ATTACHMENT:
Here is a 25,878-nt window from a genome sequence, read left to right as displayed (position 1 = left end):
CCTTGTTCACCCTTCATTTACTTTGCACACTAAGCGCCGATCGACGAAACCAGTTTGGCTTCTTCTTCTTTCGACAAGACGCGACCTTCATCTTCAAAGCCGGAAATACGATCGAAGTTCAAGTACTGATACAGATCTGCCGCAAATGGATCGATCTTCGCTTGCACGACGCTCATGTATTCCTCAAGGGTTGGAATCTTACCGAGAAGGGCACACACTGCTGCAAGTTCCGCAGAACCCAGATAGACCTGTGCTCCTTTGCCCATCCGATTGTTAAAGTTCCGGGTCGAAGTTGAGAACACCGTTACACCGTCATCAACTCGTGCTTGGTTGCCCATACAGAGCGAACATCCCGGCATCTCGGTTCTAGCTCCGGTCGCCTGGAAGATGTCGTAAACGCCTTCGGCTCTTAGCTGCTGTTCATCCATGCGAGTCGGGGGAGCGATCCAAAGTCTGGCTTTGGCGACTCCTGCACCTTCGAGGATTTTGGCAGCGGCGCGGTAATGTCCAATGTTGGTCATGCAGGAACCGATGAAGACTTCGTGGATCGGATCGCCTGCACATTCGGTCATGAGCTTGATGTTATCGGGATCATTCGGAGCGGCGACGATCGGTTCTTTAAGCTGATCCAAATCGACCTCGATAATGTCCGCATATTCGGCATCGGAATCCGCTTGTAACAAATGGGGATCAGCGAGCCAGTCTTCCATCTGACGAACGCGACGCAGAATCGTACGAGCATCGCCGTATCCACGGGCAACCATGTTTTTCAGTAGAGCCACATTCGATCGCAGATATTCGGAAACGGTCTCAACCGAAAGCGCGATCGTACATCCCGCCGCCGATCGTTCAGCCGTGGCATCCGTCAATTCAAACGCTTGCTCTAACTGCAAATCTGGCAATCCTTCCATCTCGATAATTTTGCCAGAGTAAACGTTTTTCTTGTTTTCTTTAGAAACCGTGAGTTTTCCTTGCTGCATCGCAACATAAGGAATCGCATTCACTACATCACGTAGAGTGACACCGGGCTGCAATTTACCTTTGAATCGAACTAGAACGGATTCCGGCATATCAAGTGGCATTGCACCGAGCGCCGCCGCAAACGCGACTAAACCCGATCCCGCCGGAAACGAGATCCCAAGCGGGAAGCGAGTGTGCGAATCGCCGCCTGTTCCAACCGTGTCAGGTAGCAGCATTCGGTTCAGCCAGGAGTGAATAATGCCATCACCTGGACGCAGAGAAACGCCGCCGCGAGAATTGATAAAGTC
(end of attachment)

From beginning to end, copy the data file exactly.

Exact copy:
Here is a 25,878-nt window from a genome sequence, read left to right as displayed (position 1 = left end):
CCTTGTTCACCCTTCATTTACTTTGCACACTAAGCGCCGATCGACGAAACCAGTTTGGCTTCTTCTTCTTTCGACAAGACGCGACCTTCATCTTCAAAGCCGGAAATACGATCGAAGTTCAAGTACTGATACAGATCTGCCGCAAATGGATCGATCTTCGCTTGCACGACGCTCATGTATTCCTCAAGGGTTGGAATCTTACCGAGAAGGGCACACACTGCTGCAAGTTCCGCAGAACCCAGATAGACCTGTGCTCCTTTGCCCATCCGATTGTTAAAGTTCCGGGTCGAAGTTGAGAACACCGTTACACCGTCATCAACTCGTGCTTGGTTGCCCATACAGAGCGAACATCCCGGCATCTCGGTTCTAGCTCCGGTCGCCTGGAAGATGTCGTAAACGCCTTCGGCTCTTAGCTGCTGTTCATCCATGCGAGTCGGGGGAGCGATCCAAAGTCTGGCTTTGGCGACTCCTGCACCTTCGAGGATTTTGGCAGCGGCGCGGTAATGTCCAATGTTGGTCATGCAGGAACCGATGAAGACTTCGTGGATCGGATCGCCTGCACATTCGGTCATGAGCTTGATGTTATCGGGATCATTCGGAGCGGCGACGATCGGTTCTTTAAGCTGATCCAAATCGACCTCGATAATGTCCGCATATTCGGCATCGGAATCCGCTTGTAACAAATGGGGATCAGCGAGCCAGTCTTCCATCTGACGAACGCGACGCAGAATCGTACGAGCATCGCCGTATCCACGGGCAACCATGTTTTTCAGTAGAGCCACATTCGATCGCAGATATTCGGAAACGGTCTCAACCGAAAGCGCGATCGTACATCCCGCCGCCGATCGTTCAGCCGTGGCATCCGTCAATTCAAACGCTTGCTCTAACTGCAAATCTGGCAATCCTTCCATCTCGATAATTTTGCCAGAGTAAACGTTTTTCTTGTTTTCTTTAGAAACCGTGAGTTTTCCTTGCTGCATCGCAACATAAGGAATCGCATTCACTACATCACGTAGAGTGACACCGGGCTGCAATTTACCTTTGAATCGAACTAGAACGGATTCCGGCATATCAAGTGGCATTGCACCGAGCGCCGCCGCAAACGCGACTAAACCCGATCCCGCCGGAAACGAGATCCCAAGCGGGAAGCGAGTGTGCGAATCGCCGCCTGTTCCAACCGTGTCAGGTAGCAGCATTCGGTTCAGCCAGGAGTGAATAATGCCATCACCTGGACGCAGAGAAACGCCGCCGCGAGAATTGATAAAGTC